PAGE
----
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Zags like Filip Petrusev might as well take advantage of new NCAA rule

Forward Filip Petrusev’s decision to test the NBA waters shocked many Gonzaga fans last week. (Young Kwak / AP)
Forward Filip Petrusev’s decision to test the NBA waters shocked many Gonzaga fans last week. (Young Kwak / AP)

There are always unintended consequences to every NCAA action. Not unforeseeable ones, just unintended ones.

When the organization, under public pressure to allow its best basketball players to test the NBA waters, decided to liberalize its archaic rules and give the best of the best an opportunity to evaluate their professional worth, it opened the door for everyone. There was no way to not.

If Player A, a first-team All-American, wanted to go through an evaluation process prior to the NBA draft, then Player D, who played only a few minutes a game, had to be given the same freedom.

So Player D on many teams decided to do it. They submit their name into the system, they spend a few weeks talking with folks and then, armed with a blueprint for what they hope is a multi-million dollar NBA career, return to school to work on the foundation.

Washington State’s Robert Franks did that last spring. He may or may not have been drafted. But he knew it was an iffy proposition at best. So he headed back to Pullman. And then produced one of the Pac-12’s best seasons his senior year. It was a win-win for him and the Cougars. But it did cause some consternation among the WSU faithful.

That’s happening at Gonzaga now.

The announcements Rui Hachimura and Brandon Clarke were each foregoing their final year of eligibility was expected. Both should be first-round draft picks, receive guaranteed money and begin what they hope is long professional careers.

Zag Nation celebrated their success. And then held its breath. Who else would declare?

Zach Norvell Jr., who has improved his game each of his three years in Spokane – a redshirt one and then two years as a starting wing – was next, putting his name in the process with the hope of being told he’s ready to move on. Next came Killian Tillie, whose Gonzaga career has been highlighted by a few glorious moments but also pockmarked by multiple injuries. Then the deadline came.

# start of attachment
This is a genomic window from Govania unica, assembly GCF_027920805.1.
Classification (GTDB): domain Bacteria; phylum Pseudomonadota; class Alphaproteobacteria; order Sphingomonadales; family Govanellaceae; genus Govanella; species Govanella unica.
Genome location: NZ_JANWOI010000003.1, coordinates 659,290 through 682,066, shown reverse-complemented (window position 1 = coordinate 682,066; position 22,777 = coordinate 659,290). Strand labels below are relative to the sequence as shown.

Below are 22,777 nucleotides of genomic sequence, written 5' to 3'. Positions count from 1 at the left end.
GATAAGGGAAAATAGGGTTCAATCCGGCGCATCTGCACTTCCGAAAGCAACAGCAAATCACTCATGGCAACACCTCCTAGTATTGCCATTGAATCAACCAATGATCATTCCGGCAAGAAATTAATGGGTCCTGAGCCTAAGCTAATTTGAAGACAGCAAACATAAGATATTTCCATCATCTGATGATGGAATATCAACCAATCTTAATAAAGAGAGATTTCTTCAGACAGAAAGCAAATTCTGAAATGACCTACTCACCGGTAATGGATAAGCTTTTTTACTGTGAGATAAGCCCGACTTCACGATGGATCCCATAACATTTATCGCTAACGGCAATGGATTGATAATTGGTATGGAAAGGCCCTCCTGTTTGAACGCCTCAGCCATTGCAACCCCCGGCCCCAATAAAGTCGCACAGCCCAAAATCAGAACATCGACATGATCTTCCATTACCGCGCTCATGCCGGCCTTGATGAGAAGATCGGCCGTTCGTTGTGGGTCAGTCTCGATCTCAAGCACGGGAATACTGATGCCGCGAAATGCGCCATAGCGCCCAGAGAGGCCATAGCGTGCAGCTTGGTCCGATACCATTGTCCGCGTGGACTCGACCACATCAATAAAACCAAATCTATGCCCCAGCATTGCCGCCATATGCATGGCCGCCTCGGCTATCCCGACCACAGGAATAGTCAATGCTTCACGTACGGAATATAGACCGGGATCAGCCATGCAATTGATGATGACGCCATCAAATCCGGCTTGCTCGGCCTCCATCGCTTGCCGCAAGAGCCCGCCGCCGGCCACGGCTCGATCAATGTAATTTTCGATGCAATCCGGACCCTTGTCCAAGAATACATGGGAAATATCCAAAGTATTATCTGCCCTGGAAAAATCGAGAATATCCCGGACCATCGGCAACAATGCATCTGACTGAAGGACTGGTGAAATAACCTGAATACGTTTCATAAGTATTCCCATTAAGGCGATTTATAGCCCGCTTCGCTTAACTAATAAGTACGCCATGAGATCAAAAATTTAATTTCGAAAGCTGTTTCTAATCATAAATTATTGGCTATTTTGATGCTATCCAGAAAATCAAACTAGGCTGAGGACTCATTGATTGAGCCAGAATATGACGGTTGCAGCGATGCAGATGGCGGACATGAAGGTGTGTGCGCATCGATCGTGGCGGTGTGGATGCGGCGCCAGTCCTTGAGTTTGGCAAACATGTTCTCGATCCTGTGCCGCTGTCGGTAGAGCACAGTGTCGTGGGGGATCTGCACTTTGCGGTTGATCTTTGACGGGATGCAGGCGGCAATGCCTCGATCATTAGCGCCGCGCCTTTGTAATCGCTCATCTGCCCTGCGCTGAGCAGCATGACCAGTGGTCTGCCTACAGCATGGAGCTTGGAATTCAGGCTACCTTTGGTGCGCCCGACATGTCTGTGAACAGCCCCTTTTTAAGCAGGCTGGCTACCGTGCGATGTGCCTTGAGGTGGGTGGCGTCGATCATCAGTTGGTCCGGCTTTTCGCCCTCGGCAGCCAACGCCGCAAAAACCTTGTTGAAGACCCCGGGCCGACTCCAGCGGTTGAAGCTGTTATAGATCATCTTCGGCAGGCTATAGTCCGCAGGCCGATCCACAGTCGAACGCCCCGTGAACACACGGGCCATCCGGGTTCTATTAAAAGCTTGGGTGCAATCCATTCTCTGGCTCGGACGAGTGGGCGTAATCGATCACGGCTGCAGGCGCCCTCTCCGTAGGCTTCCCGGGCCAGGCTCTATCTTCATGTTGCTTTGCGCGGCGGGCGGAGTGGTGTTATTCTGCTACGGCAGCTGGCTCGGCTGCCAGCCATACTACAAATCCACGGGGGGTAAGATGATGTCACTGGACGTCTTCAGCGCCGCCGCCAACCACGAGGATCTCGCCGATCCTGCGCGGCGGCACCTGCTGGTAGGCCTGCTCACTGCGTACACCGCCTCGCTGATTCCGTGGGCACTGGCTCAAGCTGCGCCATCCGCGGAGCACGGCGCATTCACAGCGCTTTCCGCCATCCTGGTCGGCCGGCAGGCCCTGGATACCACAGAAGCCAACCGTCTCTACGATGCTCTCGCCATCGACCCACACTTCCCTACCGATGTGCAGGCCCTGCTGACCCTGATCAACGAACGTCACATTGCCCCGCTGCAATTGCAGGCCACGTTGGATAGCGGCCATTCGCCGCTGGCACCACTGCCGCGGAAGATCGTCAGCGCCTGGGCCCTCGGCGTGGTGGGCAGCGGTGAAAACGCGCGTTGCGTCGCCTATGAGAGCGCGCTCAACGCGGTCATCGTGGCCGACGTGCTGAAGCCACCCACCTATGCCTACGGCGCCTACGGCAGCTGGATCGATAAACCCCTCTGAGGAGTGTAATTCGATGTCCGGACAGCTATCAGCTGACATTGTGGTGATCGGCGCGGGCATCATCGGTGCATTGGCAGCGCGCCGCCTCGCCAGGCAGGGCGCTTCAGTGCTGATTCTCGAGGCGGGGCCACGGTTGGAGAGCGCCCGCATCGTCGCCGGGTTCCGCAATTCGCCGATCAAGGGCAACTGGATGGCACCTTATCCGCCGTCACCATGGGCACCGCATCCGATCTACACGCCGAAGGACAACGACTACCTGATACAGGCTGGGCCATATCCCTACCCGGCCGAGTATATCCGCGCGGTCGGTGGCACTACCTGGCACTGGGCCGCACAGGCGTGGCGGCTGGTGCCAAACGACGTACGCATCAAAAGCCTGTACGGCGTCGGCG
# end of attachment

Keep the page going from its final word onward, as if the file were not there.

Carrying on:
That seemed to be it. Two guys who were certainly gone. Two more that, hopefully, will make a sober intellectual decision based on what’s best for their future, no one else’s.

But as those old commercials used to say, wait, there’s more. Last Monday, we all found out that seldom-used freshman big Filip Petrusev had also submitted his name for consideration and evaluation.

For many Zag fans, it was a headscratcher, I’m sure. He could hardly find minutes with our team, they thought, why would the NBA want him?

The league probably won’t. Not now. But why not avail yourself of the opportunity to see what professional evaluators think? It can’t hurt, can it?

As far as I can tell, at least 125 players with eligibility have entered the process. At least half of them have to return to school, right?

After all, there are only 60 players around the world who will be drafted. Some will be seniors who have exhausted their eligibility and some will come from overseas. There are, basically, 50 spots available for underclassmen. Anyone else who stays in the draft will be looking at playing in the G League or overseas. It may be the preferred path for a few underclassmen – money or other reasons might make it tough to return – but most will head back to their campus with more information to process. And their future a bit clearer.

This story originally appeared last week. Follow A Grip on Sports at www.spokesman.com/sports.

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